After 2 h of exposure to the hot environment in the steel plant furnace the room air temperature, core body temperature, pulse rate was measured and all the cardiovascular sympathetic function tests were repeated for the cases.

After 2 h of daily work, the room air temperature, core body temperature, pulse rate was measured and the entire cardiovascular sympathetic function test was repeated for the controls.


  Result and Analysis Top


Study was conducted on total 50 numbers of cases and 50 age and BMI - matched controls [Table 1].
Table 1: Demographic data

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The room temperature in working area before start of work was 32±0.75 °C and after 2 hours the temperature raised to 55±0.98 °C. The change in the room temperature after 2 hours of starting of work was statistically significant (<0.05) as compared to the controls. The core body temperature of the cases at start of work was 37+ 0.440C and after two hours of work the core body temperature of cases raised to 39 + 0.34 °C. The change in the core body temperature of cases after 2 hours of starting of work was statistically significant (<0.05) as compared to the controls [Table 2].
Table 2: Comparison of Room temp and Body core temp in 0c

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The change in the heart rate of cases after two hour of work was 32.58±0.96 per minute which is statistically significant as [Table 3]. The rise in heart rate in cases were statistically greater as compared to the controls.
Table 3: Comparison of heart rate in cases before exposure to heat and after 2 hr of exposure to heat

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The rise in the diastolic blood pressure in response to sustained isometric handgrip test after 2 hr [Table 4] was increased in cases but difference was not statistically significant in the cases as compared to the controls.
Table 4: Comparison of diastolic blood pressure rise in response to sustained isometric handgrip test after 2 hr of working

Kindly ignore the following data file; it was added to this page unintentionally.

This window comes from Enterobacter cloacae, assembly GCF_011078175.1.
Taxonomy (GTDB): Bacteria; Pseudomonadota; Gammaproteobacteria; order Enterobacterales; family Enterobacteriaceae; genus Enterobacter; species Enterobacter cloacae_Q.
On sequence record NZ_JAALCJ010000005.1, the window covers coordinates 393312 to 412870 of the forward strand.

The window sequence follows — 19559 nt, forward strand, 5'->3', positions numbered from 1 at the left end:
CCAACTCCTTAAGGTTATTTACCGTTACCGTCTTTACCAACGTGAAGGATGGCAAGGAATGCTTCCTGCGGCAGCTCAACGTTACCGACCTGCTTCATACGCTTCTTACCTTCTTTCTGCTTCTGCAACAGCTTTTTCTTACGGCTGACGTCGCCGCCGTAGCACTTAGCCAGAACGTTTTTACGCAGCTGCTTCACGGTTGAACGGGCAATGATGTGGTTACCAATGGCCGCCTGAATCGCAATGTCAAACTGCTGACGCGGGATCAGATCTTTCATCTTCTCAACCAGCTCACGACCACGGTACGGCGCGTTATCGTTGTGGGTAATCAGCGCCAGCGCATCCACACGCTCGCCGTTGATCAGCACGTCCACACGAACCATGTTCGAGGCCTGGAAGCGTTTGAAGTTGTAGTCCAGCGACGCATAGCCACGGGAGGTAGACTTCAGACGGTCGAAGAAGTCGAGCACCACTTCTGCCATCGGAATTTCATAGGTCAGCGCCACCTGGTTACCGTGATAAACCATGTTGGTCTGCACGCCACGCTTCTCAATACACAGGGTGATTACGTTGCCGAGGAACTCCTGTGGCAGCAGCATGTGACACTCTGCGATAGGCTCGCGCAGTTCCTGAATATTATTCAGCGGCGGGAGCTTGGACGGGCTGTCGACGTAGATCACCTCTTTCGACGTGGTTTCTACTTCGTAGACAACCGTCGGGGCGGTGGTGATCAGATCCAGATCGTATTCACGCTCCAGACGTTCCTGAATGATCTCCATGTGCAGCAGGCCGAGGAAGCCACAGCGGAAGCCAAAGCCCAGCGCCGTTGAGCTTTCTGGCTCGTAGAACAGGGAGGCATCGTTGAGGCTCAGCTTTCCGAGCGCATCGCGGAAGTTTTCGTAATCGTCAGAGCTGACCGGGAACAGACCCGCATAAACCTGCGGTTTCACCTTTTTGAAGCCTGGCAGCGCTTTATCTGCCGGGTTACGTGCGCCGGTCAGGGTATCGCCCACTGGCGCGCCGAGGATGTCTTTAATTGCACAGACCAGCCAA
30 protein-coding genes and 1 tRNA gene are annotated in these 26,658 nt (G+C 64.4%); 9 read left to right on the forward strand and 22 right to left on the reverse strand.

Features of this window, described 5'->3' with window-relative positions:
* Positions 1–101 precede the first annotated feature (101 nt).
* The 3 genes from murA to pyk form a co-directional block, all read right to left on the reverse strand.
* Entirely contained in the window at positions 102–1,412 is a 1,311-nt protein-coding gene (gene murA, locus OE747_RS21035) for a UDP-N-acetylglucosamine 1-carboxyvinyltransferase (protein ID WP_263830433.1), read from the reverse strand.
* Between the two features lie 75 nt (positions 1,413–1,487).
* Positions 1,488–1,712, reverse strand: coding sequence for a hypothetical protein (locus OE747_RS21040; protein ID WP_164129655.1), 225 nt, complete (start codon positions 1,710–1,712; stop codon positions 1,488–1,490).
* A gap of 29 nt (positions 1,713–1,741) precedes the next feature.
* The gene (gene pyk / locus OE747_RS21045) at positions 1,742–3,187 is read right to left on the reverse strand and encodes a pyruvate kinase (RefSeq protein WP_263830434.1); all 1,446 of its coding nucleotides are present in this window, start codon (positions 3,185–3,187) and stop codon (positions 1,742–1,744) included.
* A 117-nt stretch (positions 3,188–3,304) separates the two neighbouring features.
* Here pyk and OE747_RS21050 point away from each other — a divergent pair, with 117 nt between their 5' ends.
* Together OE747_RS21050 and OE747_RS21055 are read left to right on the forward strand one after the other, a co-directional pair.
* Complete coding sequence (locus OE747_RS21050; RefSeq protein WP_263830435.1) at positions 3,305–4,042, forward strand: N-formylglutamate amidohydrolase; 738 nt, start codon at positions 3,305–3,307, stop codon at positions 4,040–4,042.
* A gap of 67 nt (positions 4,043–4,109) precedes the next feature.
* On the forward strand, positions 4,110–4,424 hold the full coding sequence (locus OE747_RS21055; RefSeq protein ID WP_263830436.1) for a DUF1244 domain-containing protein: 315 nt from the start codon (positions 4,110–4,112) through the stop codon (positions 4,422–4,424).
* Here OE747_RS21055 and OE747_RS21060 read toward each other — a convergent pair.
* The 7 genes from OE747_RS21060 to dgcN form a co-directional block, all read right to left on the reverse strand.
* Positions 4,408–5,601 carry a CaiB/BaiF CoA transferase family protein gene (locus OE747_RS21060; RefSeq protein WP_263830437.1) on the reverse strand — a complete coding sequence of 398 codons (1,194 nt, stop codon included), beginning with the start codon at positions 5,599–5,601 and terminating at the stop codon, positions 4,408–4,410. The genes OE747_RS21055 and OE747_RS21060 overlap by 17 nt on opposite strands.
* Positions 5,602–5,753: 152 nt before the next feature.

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The rise in the systolic blood pressure [Table 5] and diastolic blood pressure [Table 6] in cold pressor test after 2 hr of working was not statistically significant in the cases as compared to the controls.
Table 5: Comparison of systolic blood pressure rise in cold pressor test after 2 hr of working

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Table 6: Comparison of diastolic blood pressure rise in cold pressor test after 2 hr of working

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The fall in systolic blood pressure in orthostatic test after 2 hr of working [Table 7] was statistically significant in the cases as compared to the controls.
Table 7: Comparison of SBP fall in orthostatic test after 2 hr of working

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  Discussion Top


Society for Occupational Health indicates the Occupational Exposure Limits of heat stress for working people in hot environments.[3] In our study Wet Bulb Globe Thermometer (WBGT) is above 35°C and after 2 h exposure to working in a hot environment, heart rate (HR) of workers increased significantly. Elevated heart rate did not reach baseline even after rest because of thermal stress on workers similar results noted in glass bangle workers.[4]

Heart rate variability (HRV) showed that that high frequency (HF %) significantly decreased and the LF/HF ratio significantly increased after 30 min exposure under the heated condition at WBGT 35°C.[5]